Being vulnerable can help foster intimacy and trust in your relationships. Practicing self-compassion can help you cope with negative emotions associated with vulnerability.
Opening up to others can be difficult, but you might have difficulty forming and maintaining relationships if you remain closed off. Some level of vulnerability is required to have healthy relationships.
Being vulnerable can be challenging, and you may face barriers, but it can be worth letting someone know your genuine thoughts and feelings. If you cope with life’s challenges by bottling it all up, you may be festering resentment or expressing emotions in unhealthy ways.
Vulnerability can provide a sense of belonging and is essential to the human experience. If you learn your barriers to openness, you can take steps to overcome them and may even enjoy a better sense of connection with others.
When you think about vulnerability, you may have a negative perception. But being vulnerable with others is a sign of honesty and emotional intelligence (EQ).
When you’re vulnerable, you can build trust with others by being transparent and expressive. You can:
- readily admit mistakes
- apologize when you’re wrong
- have difficult conversations
Vulnerability could be defined as a willingness to take a risk to show emotions and provide honest expression despite fears. It can be challenging for some people to be vulnerable.
Vulnerability is essential for various reasons:
A 2019 study indicates that when we’re vulnerable with our partners and receive a supportive response from them, this can increase levels of intimacy. Intimacy is the level of closeness we feel with people, and when you’re vulnerable about your emotions and feelings, your relationship may strengthen.
Strengthening trust is another essential piece of showing vulnerability. A 2020 review on openness and trust suggests that being vulnerable means putting faith in others not to betray you or use what you’re vulnerable with against you.
While you don’t know that every person you trust can respect your vulnerability, it may show you that your relationship is trustworthy if they keep confidences. You have to feel safe with someone before being vulnerable with them.
Increasing emotional expression
The ability to express emotions is another reason vulnerability is essential. Vulnerability may help you express your feelings, whether they’re positive or negative. New research on vulnerability and coping with stress found that vulnerability was associated with higher levels of emotional expression and social support.
Fear is one of the most significant barriers to vulnerability. You may choose not to be vulnerable with others for reasons including:
- fear of hurting others
- experiencing rejection
- having what you say used against you
Most folks have had these experiences from time to time.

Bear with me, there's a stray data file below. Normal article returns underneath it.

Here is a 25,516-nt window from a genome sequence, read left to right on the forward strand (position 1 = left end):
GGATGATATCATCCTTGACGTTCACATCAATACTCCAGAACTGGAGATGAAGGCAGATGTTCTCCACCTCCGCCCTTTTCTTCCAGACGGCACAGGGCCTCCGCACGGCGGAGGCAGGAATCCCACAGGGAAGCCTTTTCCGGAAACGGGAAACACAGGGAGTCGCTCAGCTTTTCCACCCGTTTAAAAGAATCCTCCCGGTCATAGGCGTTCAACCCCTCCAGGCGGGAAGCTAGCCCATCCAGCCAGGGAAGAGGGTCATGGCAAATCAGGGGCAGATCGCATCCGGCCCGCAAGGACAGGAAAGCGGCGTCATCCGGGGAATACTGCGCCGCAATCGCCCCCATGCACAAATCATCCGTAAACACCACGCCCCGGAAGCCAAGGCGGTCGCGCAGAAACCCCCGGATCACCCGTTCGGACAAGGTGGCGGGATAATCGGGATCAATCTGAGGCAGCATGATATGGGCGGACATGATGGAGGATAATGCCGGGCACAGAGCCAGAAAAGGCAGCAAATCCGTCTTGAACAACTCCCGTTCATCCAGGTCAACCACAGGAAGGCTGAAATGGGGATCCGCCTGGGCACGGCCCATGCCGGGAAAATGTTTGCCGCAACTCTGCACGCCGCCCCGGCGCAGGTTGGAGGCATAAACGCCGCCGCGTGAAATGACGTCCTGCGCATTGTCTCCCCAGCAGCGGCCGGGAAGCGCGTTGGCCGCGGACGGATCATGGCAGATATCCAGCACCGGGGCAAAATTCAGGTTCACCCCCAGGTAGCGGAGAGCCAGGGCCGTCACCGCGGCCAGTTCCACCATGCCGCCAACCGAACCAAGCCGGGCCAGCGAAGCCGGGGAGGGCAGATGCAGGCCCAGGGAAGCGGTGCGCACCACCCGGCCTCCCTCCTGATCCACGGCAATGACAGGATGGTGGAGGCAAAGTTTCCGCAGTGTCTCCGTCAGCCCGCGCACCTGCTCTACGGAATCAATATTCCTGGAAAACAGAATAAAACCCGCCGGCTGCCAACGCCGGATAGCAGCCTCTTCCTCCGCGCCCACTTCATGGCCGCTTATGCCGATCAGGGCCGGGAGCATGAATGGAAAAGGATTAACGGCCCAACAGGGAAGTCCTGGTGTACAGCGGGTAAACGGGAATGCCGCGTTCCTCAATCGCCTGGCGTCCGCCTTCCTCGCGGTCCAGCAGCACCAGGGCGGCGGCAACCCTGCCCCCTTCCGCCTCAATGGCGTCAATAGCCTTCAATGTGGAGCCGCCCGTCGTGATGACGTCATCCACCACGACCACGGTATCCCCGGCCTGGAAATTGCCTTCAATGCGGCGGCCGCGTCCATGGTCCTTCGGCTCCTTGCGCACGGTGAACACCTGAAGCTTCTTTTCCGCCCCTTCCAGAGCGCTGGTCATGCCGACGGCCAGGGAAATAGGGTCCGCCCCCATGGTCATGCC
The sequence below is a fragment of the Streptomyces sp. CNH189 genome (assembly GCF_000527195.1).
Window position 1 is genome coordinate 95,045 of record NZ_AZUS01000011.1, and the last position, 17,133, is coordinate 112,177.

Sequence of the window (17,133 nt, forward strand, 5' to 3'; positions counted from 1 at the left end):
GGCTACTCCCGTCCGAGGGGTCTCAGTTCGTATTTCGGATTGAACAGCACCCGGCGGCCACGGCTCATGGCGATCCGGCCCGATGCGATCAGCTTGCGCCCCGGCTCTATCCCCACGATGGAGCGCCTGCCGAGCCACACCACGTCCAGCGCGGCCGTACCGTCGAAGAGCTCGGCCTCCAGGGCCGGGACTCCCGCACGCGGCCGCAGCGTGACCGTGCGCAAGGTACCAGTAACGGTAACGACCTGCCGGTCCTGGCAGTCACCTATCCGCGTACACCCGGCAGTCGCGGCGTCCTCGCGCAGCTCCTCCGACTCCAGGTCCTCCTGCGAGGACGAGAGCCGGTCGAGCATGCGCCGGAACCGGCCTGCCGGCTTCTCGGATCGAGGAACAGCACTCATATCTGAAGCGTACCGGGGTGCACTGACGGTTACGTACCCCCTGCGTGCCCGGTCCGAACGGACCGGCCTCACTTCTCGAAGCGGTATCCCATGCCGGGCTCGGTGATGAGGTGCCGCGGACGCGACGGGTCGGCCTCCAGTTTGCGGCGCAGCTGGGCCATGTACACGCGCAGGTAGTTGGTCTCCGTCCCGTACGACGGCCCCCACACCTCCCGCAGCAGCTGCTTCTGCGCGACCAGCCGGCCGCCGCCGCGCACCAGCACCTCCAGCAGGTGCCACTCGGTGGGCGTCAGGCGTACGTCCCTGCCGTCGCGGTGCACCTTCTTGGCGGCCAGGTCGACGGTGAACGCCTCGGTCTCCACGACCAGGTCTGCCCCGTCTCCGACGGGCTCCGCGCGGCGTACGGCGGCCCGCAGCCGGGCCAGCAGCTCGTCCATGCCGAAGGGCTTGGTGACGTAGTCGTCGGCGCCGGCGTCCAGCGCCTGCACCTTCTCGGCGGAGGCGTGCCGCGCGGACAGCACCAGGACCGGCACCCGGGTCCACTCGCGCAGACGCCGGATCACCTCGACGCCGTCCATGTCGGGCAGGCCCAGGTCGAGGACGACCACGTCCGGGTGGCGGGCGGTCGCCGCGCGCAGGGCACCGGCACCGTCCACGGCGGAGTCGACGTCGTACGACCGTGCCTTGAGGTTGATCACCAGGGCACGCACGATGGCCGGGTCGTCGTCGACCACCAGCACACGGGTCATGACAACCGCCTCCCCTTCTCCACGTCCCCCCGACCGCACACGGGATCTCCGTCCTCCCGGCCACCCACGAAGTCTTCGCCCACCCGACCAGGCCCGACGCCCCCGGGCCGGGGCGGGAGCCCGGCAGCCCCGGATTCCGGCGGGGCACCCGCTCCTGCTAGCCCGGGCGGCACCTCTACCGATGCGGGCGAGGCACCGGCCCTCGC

You might have to take a risk when you step out of your comfort zone and open up to someone. Sometimes that risk helps you form closer relationships with others, and sometimes it may help you learn who you can’t trust.
Bad past experiences may also be a barrier to vulnerability.
For example, if you’ve been open with someone before and it didn’t go well, this can make you put up walls. On the other hand, learning how to develop trust and being aware of others’ intentions may help you carefully navigate vulnerability.
If you have trouble with being vulnerable or choose to be vulnerable and have feelings of guilt or shame, there are some steps you can take to help yourself.
The authors also suggest that you can alter your perception of showing vulnerability to others, shifting the view of vulnerability from negative to positive and mitigating feelings of shame.
Find supportive people
Finding supportive people helps foster vulnerability. When you have a sound support system, you don’t have to fear that your openness will be used against you or that someone will betray your trust.
Social support — or the support of a life coach or therapist — can also help you cope with overwhelming emotions.
Vulnerability is being open but also understanding by doing so you’re taking a risk. Boundaries to accent vulnerability can help from someone abusing the power of intimate knowledge.
For many people, being vulnerable requires feeling safe.
Necessary components of healthy relationships include:
- expressing emotions
- building trust
- having intimacy with people
These are all benefits of vulnerability, but fear can hold you back from being vulnerable.
You can balance being vulnerable by choosing who you surround yourself with. You can also withstand openness by practicing self-compassion.
For more on vulnerability, you can check out these reads:
- “Daring Greatly: How The Courage to Be Vulnerable Transforms the Way We Live, Love, Parent, and Lead” by Brené Brown
- “The Vulnerable Man: Break Your Patterns. Master Your Emotions. Reclaim Your Life.” by Thomas Anderson
- “You Are Your Best Thing: Vulnerability, Shame Resilience, and The Black Experience.” edited by Tarana Burke and Brené Brown